Sunday, June 21, 2015

As the Salvation Army turns 150, what role does it have to play in secular society? Part 1 of 4

Faith is still central and the Army’s attitudes to social issues haven't changed greatly. But some of its members want to do more.  

Photo: Universal History Archive/Getty Images

William Booth, “the Founder”, began life as a preacher in the Methodist tradition and took an unashamedly militant approach to tackling social evils. 

One evening last January, gusts of icy wind and rain rollicked down Oxford Street in the West End of London, causing passers-by to seek refuge in brightly lit department stores. I, however, ducked into an inconspicuous doorway opposite BHS, entering a world far removed from the shoppers’ paradise outside. The door led to Regent Hall, Oxford Street’s only church. This was an ice rink until William Booth, the founder of the Salvation Army, converted it into a place of worship in 1882. The large, balconied auditorium was empty and dark, but there was activity outside the back entrance. As many as 30 homeless men, whom Booth would have described as “the least, the last and the lost”, were waiting for a Salvation Army drop-in centre to open.

They were jobless, destitute rough sleepers who spend the nights in doorways or on buses, overcoated and woolly-hatted in futile defiance of the cold, their few belongings crammed into bin bags or old backpacks. Among them were alcoholics, drug addicts, the physically sick and mentally disturbed. A few barely spoke English. Occasionally former soldiers turn up here, suffering from post-traumatic stress disorder, or defeated by unregimented life. “Some cases really get to you, especially when there’s very little you can do,” said Heidi Soljava-Duprat, the cheerful Finn who runs the centre. “It’s sad that we’re in 2015 and the problems are still the same as in Booth’s time.”

The doors opened at 5.30pm, giving the human flotsam a brief respite from the elements. Some sat in groups; others kept to themselves. They ate food donated by Nando’s, Eat and Starbucks. Volunteers handed out blankets, clothing and shoes and offered compassion and advice. For a few hours these men were treated with respect. A silver-haired Syrian who once worked for the BBC’s Arabic Service cried as he told me how he spends nights in churches since his wife ejected him. “This place is like my family home. It gives me great comfort.”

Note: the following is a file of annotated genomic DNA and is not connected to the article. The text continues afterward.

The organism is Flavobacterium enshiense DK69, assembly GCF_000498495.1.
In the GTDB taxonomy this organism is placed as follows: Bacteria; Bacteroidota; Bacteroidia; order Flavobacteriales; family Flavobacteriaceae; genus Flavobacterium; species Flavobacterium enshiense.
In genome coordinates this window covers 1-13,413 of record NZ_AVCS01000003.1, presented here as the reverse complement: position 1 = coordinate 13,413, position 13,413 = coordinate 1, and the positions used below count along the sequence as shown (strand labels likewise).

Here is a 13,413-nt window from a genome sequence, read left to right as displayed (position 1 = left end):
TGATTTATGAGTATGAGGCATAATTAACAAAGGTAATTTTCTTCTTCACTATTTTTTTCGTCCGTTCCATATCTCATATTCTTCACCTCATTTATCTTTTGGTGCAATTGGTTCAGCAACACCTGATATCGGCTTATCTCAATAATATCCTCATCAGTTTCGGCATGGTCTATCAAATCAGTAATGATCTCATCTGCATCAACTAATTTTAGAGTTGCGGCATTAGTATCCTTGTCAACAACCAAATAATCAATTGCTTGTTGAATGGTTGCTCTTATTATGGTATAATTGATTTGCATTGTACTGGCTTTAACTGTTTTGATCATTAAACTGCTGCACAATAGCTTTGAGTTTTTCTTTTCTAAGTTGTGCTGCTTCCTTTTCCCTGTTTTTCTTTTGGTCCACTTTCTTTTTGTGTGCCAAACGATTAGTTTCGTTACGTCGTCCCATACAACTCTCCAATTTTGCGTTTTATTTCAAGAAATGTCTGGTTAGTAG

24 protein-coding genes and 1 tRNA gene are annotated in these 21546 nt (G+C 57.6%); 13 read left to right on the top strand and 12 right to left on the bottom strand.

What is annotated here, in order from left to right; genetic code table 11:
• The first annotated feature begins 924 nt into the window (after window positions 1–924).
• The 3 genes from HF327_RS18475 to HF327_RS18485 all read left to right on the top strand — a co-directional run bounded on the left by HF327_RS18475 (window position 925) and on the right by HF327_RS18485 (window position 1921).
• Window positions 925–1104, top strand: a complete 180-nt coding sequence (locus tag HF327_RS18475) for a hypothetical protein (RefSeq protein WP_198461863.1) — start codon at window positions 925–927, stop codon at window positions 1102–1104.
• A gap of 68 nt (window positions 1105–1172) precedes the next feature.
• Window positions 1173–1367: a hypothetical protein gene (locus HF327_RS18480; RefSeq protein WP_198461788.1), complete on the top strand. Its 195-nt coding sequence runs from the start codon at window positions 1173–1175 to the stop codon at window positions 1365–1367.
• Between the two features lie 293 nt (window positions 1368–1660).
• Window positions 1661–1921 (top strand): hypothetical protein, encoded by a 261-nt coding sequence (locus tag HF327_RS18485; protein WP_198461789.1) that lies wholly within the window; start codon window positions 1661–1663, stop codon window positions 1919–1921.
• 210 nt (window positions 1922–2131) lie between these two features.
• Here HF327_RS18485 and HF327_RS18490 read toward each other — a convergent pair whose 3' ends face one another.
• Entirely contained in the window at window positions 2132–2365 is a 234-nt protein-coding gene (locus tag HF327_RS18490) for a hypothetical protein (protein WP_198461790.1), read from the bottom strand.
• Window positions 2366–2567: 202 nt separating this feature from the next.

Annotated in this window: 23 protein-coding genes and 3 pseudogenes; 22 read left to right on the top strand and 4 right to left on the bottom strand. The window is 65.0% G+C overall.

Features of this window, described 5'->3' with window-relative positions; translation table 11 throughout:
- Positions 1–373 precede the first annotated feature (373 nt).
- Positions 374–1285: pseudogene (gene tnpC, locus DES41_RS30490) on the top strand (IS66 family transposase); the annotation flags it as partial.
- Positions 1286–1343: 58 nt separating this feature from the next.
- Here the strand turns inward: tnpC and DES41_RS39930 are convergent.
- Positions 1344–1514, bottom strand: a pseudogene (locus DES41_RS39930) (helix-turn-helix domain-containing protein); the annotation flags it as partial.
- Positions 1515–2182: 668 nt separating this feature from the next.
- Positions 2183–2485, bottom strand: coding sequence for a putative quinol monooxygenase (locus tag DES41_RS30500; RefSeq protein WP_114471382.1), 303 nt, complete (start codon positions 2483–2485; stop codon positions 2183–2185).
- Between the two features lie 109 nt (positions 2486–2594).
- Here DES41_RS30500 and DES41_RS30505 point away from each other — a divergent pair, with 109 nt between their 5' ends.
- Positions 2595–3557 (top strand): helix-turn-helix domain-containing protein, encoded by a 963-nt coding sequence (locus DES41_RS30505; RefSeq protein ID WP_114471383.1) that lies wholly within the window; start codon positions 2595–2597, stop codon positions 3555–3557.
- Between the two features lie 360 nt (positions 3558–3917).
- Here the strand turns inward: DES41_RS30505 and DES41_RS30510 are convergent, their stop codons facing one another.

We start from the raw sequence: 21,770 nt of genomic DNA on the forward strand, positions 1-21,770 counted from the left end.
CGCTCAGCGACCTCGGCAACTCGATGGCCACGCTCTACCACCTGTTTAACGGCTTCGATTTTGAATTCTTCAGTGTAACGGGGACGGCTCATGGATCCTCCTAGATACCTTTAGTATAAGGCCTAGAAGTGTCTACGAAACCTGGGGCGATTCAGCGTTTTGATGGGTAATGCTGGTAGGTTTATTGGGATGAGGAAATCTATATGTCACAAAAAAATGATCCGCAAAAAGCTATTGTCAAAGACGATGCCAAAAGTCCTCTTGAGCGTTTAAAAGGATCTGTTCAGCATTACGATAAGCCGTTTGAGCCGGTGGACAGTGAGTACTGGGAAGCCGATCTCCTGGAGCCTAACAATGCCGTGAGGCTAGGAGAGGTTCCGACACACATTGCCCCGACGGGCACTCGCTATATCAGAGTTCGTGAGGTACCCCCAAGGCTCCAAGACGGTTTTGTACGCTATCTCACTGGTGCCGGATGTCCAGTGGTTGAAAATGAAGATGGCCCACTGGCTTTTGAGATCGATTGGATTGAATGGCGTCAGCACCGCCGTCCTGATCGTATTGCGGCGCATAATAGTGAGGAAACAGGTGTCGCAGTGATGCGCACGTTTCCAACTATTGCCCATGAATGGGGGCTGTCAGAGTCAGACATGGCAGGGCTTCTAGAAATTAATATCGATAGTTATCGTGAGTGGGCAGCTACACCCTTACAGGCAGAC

At 8pm the centre closed. The men lingered to the last minute. One or two begged – in vain – to stay. Watching them disappear into the night was “horrendous”, Soljava-Duprat said. A man called Kenny showed me his bag. “This is my pillow,” he said. “And these,” he added, tugging at his clothes, “are my bed.”


When Booth founded the Salvation Army 150 years ago next month, he offered the destitute “soup, soap and salvation”, but the food and shelter this evening came with no quid pro quo. The Oxford Street centre did not offer its visitors salvation. Soljava-Duprat hoped that by showing them love and compassion they might turn to God of their own accord, but “no one is forced to receive the message”, she said. “Our job is to get them to a point where they can decide for themselves whether they’re ready to accept some kind of faith.”

A pawnbroker’s apprentice who became one of the most compelling revivalist preachers of his age, Booth had no such compunction. Saving souls was his life’s work. “The Founder” and his redoubtable wife, Catherine, the “Mother of the Army”, pursued that goal with extraordinary single-mindedness. They targeted the poor, the marginalised, the friendless and the fallen – those rejected by the established churches of Victorian Britain – constantly totting up the numbers brought to God.

Open-air meetings, brass bands, rallies outside bars and brothels, testimony from redeemed sinners: Booth did whatever was necessary to attract their attention. He took bawdy music-hall songs, changed the words and turned them into stirring hymns. He connived with the editor of the Pall Mall Gazette to buy a 13-year-old girl for £5 to expose the scandal of child prostitution. For Booth the “soup” and the “soap” were a means, salvation the end. “To reach the people whom we could not reach by any other means, we gave the hungry wretches a meal and then talked to them about God and eternity,” he wrote.

Martin Fletcher is a former foreign editor of the Times

Life Eternal Paul Lovatt-Cooper  

Part Two follows tomorrow - 
END PART 1 of 4

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